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Intravenous iron in adults with cystic fibrosis

Details

Therapeutic category
the type of treatment or therapy being studied. A therapy could range from a medication addressing a particular characteristic of CF to a device or activity e.g. exercise

Nutritional-GI

Trial status

Open to recruitment

Participating Centres
Phase
the different stages involved in the development of a new medication. Phase I focuses on initial safety in people. Phase 2 evaluates safety, correct dose and early signs of whether the medication works. Phase 3 is the stage before medication licensing and looks at safety and medication effectiveness. Phase 4 evaluates longer term use of a medication after it has been licensed for use

Phase IV

Full title

A pilot trial of intravenous iron for the treatment of iron deficiency in adult patients with cystic fibrosis

Cystic fibrosis (CF) is an inherited condition affecting over 10,000 patients in the UK, which leads to recurrent chest infections and poor absorption of nutrients from the gut. In the past, patients with CF died in childhood, but most now survive into adulthood. However, they require frequent contact with healthcare services, expensive and time-consuming treatments, and have poor health-related quality of life. Adults with cystic fibrosis often have low iron levels (iron deficiency). This is partly due to poor absorption of iron from the gut, and partly to the trapping of iron within cells of the immune system during periods of infection. Unfortunately, iron tablets are often ineffective in this setting, and may cause significant side effects in patients with cystic fibrosis. In other patient groups, intravenous iron is used routinely to correct iron deficiency. In these patients it has been shown to be safe, and to improve energy levels, exercise tolerance, cognitive function and quality of life, even in the absence of anaemia. Recent research suggests that iron may be particularly beneficial in patients with heart and lung disease. Despite these possible benefits, IV iron is rarely used in patients with CF, due in part to concerns about encouraging the growth of bacterial in the lungs. Iron deficiency therefore often goes untreated. However, since no clinical trials have examined the use of IV iron in CF patients to date, the risks and benefits remain uncertain. We plan to undertake a small pilot study examining the effects of IV iron in 20 adults with CF and low iron levels. We will primarily assess whether intravenous iron is safe and effective at treating iron deficiency in this group, but will also study various other clinical parameters, to guide the design of future larger studies.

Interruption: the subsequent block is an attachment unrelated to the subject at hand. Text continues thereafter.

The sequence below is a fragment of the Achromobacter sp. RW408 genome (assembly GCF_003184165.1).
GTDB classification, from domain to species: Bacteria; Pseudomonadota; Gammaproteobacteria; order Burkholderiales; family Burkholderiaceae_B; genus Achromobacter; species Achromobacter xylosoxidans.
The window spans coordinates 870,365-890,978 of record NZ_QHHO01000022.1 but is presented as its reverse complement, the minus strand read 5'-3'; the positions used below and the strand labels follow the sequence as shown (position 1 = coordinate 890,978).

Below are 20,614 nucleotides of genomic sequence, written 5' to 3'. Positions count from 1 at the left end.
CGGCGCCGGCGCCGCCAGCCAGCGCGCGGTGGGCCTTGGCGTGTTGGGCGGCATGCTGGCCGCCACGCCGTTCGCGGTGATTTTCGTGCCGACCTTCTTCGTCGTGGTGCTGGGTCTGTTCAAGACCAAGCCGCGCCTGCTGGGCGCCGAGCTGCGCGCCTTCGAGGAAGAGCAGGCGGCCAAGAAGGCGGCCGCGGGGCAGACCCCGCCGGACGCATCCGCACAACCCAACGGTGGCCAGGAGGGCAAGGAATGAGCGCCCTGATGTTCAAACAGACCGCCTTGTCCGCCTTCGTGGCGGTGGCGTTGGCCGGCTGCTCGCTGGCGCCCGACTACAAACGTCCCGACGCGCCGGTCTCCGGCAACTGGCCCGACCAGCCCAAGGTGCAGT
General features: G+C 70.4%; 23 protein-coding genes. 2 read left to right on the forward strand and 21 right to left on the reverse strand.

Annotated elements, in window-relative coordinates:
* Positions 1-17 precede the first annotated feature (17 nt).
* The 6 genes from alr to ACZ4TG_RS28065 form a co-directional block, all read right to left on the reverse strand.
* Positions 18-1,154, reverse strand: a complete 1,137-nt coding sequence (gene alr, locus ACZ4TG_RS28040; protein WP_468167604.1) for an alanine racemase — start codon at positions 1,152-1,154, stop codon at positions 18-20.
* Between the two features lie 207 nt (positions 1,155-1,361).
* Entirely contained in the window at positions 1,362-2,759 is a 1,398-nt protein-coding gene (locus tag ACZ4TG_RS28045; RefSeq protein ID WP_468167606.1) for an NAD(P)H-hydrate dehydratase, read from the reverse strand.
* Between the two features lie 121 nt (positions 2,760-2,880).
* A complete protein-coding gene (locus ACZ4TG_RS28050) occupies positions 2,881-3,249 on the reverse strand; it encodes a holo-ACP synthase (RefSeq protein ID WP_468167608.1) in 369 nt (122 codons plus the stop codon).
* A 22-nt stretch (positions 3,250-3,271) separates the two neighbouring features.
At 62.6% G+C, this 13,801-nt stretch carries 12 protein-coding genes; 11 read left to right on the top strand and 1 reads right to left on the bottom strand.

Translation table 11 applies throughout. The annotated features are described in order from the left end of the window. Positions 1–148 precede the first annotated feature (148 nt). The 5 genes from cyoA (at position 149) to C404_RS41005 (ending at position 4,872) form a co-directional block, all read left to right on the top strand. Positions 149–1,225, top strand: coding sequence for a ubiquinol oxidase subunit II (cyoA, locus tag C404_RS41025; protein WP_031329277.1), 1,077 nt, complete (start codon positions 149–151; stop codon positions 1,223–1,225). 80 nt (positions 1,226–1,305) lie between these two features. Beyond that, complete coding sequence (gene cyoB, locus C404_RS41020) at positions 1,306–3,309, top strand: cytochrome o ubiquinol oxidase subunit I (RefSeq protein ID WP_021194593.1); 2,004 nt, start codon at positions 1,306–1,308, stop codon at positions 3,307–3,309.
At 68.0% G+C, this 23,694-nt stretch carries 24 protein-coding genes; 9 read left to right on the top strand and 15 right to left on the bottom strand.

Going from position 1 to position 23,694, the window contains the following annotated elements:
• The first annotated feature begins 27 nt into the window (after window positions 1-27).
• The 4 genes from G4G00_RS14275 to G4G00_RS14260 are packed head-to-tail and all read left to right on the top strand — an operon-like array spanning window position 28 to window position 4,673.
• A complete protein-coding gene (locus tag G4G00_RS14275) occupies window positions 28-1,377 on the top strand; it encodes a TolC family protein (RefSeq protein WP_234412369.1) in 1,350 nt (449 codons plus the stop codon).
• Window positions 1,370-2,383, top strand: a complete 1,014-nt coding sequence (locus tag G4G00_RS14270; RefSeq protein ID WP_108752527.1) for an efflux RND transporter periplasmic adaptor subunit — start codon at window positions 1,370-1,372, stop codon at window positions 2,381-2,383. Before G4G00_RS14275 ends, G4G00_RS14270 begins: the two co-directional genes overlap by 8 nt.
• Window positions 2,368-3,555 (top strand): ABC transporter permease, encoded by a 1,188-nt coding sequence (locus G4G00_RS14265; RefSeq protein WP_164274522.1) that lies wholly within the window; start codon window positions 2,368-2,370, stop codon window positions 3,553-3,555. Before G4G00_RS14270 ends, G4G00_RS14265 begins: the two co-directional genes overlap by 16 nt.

Trial Reference Number

110427

Trial type

Non-medication

Intervention
the name of the treatment or therapy being researched

Ferric carboxymaltose

Recruitment target
the number of participants who need to be recruited for the trial in the UK

20

Last edited date

18 March 2019

CF sponsor

University of Oxford

CF sponsor type

Academic

Who can take part?

Age

18+

Top inclusion criteria
  • Iron deficiency (transferrin saturation ≤16 % or ferritin <15 μg/l, within last 4 months).
Top exclusion criteria
  • Urgent (<6 weeks) need for iron supplementation.
  • Active infection (currently requiring IV antibiotics).
  • Previous intravenous iron supplementation (within last 4 months.

CF centres running this trial

Recruiting

John Radcliffe Hospital

Address

HeadingtonHeadley WayOxfordHeadley WayOxfordshire OX3 9DU

Recruitment ends

September 2019

Contact

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